The seminary is a community journeying towards priestly ministry. I have said something very important here: one does not become a priest on ones own. The community of disciples is essential, the fellowship of those who desire to serve the greater Church. In this letter I would like to point out thinking back to my own time in the seminary several elements which I consider important for these years of your journeying.
1. Anyone who wishes to become a priest must be first and foremost a man of God, to use the expression of Saint Paul (1 Tim 6:11). For us God is not some abstract hypothesis; he is not some stranger who left the scene after the big bang. God has revealed himself in Jesus Christ. In the face of Jesus Christ we see the face of God. In his words we hear God himself speaking to us. It follows that the most important thing in our path towards priesthood and during the whole of our priestly lives is our personal relationship with God in Jesus Christ. The priest is not the leader of a sort of association whose membership he tries to maintain and expand. He is Gods messenger to his people. He wants to lead them to God and in this way to foster authentic communion between all men and women. That is why it is so important, dear friends, that you learn to live in constant intimacy with God. When the Lord tells us to pray constantly, he is obviously not asking us to recite endless prayers, but urging us never to lose our inner closeness to God. Praying means growing in this intimacy. So it is important that our day should begin and end with prayer; that we listen to God as the Scriptures are read; that we share with him our desires and our hopes, our joys and our troubles, our failures and our thanks for all his blessings, and thus keep him ever before us as the point of reference for our lives. In this way we grow aware of our failings and learn to improve, but we also come to appreciate all the beauty and goodness which we daily take for granted and so we grow in gratitude. With gratitude comes joy for the fact that God is close to us and that we can serve him.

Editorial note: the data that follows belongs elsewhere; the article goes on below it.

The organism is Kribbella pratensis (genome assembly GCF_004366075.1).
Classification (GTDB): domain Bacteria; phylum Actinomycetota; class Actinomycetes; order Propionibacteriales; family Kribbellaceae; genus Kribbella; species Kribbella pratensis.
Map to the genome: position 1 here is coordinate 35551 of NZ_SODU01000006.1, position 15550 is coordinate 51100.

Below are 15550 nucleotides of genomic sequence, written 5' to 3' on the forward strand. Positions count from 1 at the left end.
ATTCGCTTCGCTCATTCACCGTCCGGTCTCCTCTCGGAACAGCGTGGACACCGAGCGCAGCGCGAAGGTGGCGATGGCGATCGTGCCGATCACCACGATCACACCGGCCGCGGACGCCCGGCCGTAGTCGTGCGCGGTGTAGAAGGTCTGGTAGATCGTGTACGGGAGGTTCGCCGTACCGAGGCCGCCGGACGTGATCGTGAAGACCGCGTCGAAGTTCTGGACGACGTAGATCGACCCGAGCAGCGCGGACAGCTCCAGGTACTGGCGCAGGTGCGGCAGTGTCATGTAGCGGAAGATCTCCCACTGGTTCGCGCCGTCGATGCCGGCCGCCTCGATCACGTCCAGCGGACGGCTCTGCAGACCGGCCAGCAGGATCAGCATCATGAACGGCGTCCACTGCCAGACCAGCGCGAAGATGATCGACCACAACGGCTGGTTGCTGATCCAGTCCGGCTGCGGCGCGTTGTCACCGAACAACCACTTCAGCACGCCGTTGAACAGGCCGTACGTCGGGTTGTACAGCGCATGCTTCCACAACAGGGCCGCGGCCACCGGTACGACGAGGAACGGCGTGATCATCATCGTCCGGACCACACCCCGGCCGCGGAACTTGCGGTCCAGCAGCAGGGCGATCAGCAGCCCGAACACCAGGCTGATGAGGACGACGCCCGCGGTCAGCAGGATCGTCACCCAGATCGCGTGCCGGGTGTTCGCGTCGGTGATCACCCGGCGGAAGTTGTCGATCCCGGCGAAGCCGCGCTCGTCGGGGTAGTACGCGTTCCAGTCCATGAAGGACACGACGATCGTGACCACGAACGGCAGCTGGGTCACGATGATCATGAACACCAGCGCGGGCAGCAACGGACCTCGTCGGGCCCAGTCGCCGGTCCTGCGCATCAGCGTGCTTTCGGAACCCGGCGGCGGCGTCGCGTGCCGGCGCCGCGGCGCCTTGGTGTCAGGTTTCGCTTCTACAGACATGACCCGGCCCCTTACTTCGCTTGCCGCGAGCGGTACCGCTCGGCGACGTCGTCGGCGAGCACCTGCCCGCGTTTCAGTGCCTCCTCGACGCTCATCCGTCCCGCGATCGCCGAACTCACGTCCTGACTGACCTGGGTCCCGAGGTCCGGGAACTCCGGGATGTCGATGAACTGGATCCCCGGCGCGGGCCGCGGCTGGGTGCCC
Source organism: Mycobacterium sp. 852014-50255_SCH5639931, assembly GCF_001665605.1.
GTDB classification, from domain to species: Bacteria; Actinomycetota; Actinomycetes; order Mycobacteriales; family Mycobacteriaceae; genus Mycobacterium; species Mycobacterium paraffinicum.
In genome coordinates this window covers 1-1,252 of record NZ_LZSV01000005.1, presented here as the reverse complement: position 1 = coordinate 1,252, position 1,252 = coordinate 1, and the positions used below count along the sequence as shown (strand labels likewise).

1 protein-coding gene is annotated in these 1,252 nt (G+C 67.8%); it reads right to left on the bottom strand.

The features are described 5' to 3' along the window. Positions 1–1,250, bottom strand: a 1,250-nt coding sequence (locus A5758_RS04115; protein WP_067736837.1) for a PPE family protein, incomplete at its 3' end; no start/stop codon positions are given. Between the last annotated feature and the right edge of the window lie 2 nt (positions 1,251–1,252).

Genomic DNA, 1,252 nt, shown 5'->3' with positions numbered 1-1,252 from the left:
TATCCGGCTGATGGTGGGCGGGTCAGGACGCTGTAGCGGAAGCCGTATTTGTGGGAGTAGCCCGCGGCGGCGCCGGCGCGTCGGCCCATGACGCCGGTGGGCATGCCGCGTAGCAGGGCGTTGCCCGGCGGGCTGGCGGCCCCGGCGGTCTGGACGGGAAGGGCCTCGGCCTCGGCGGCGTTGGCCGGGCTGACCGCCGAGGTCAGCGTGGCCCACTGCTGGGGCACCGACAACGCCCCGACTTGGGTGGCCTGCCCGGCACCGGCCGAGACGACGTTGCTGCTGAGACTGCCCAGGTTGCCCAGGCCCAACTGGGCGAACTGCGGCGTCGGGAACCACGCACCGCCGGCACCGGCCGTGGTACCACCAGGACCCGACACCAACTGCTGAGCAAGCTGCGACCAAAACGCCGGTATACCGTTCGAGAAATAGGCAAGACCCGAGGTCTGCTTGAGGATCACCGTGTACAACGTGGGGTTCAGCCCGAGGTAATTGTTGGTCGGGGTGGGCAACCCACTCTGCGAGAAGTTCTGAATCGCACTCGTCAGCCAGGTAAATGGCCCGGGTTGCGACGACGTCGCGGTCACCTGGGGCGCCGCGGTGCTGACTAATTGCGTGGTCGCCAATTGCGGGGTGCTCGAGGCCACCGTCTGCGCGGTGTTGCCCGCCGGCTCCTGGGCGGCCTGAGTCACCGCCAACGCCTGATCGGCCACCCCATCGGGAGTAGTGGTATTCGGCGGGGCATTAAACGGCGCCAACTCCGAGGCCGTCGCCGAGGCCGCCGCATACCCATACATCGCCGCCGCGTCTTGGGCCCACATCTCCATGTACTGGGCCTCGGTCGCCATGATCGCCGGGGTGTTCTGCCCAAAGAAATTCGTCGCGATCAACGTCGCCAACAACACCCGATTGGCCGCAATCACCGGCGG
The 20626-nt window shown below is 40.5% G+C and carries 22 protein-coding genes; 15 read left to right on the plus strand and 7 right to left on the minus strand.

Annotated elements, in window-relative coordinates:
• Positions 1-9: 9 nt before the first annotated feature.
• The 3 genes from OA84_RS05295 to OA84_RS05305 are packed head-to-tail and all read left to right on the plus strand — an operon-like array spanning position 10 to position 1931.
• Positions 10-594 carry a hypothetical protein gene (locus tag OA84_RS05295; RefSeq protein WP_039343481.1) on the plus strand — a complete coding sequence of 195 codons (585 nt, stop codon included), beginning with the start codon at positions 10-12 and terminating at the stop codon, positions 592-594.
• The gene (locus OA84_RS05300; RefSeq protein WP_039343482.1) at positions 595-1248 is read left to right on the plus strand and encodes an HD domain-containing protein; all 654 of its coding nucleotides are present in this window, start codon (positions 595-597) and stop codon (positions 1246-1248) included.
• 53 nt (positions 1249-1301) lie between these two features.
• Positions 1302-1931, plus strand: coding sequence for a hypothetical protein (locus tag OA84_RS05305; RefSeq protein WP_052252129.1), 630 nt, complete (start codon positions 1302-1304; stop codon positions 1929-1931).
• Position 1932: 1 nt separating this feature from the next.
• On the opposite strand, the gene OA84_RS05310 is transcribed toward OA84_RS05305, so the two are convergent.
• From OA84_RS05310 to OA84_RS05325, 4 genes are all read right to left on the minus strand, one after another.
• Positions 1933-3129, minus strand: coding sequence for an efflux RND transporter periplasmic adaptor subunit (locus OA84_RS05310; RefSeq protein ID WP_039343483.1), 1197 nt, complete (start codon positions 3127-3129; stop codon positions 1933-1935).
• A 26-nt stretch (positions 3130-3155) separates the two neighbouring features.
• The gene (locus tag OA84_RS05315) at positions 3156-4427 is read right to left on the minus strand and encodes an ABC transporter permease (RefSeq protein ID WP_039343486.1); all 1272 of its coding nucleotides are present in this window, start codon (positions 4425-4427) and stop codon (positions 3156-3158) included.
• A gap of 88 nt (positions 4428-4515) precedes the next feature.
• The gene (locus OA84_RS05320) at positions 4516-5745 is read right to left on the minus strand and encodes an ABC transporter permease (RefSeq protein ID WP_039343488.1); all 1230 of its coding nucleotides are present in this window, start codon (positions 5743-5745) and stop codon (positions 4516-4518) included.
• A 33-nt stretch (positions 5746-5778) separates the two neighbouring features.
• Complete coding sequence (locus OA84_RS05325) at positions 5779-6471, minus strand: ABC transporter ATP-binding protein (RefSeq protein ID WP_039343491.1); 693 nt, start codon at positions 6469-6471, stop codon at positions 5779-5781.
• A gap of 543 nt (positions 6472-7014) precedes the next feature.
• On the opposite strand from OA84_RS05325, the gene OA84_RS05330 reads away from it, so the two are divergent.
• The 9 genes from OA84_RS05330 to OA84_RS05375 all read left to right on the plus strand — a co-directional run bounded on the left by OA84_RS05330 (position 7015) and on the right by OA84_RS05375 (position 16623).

2. For us God is not simply Word. In the sacraments he gives himself to us in person, through physical realities. At the heart of our relationship with God and our way of life is the Eucharist. Celebrating it devoutly, and thus encountering Christ personally, should be the centre of all our days. In Saint Cyprians interpretation of the Gospel prayer, Give us this day our daily bread, he says among other things that our bread the bread which we receive as Christians in the Church is the Eucharistic Lord himself. In this petition of the Our Father, then, we pray that he may daily give us our bread; and that it may always nourish our lives; that the Risen Christ, who gives himself to us in the Eucharist, may truly shape the whole of our lives by the radiance of his divine love. The proper celebration of the Eucharist involves knowing, understanding and loving the Churchs liturgy in its concrete form. In the liturgy we pray with the faithful of every age the past, the present and the future are joined in one great chorus of prayer. As I can state from personal experience, it is inspiring to learn how it all developed, what a great experience of faith is reflected in the structure of the Mass, and how it has been shaped by the prayer of many generations.
3. The sacrament of Penance is also important. It teaches me to see myself as God sees me, and it forces me to be honest with myself. It leads me to humility. The Curé of Ars once said: You think it makes no sense to be absolved today, because you know that tomorrow you will commit the same sins over again. Yet, he continues, God instantly forgets tomorrows sins in order to give you his grace today. Even when we have to struggle continually with the same failings, it is important to resist the coarsening of our souls and the indifference which would simply accept that this is the way we are. It is important to keep pressing forward, without scrupulosity, in the grateful awareness that God forgives us ever anew yet also without the indifference that might lead us to abandon altogether the struggle for holiness and self-improvement. Moreover, by letting myself be forgiven, I learn to forgive others. In recognizing my own weakness, I grow more tolerant and understanding of the failings of my neighbour.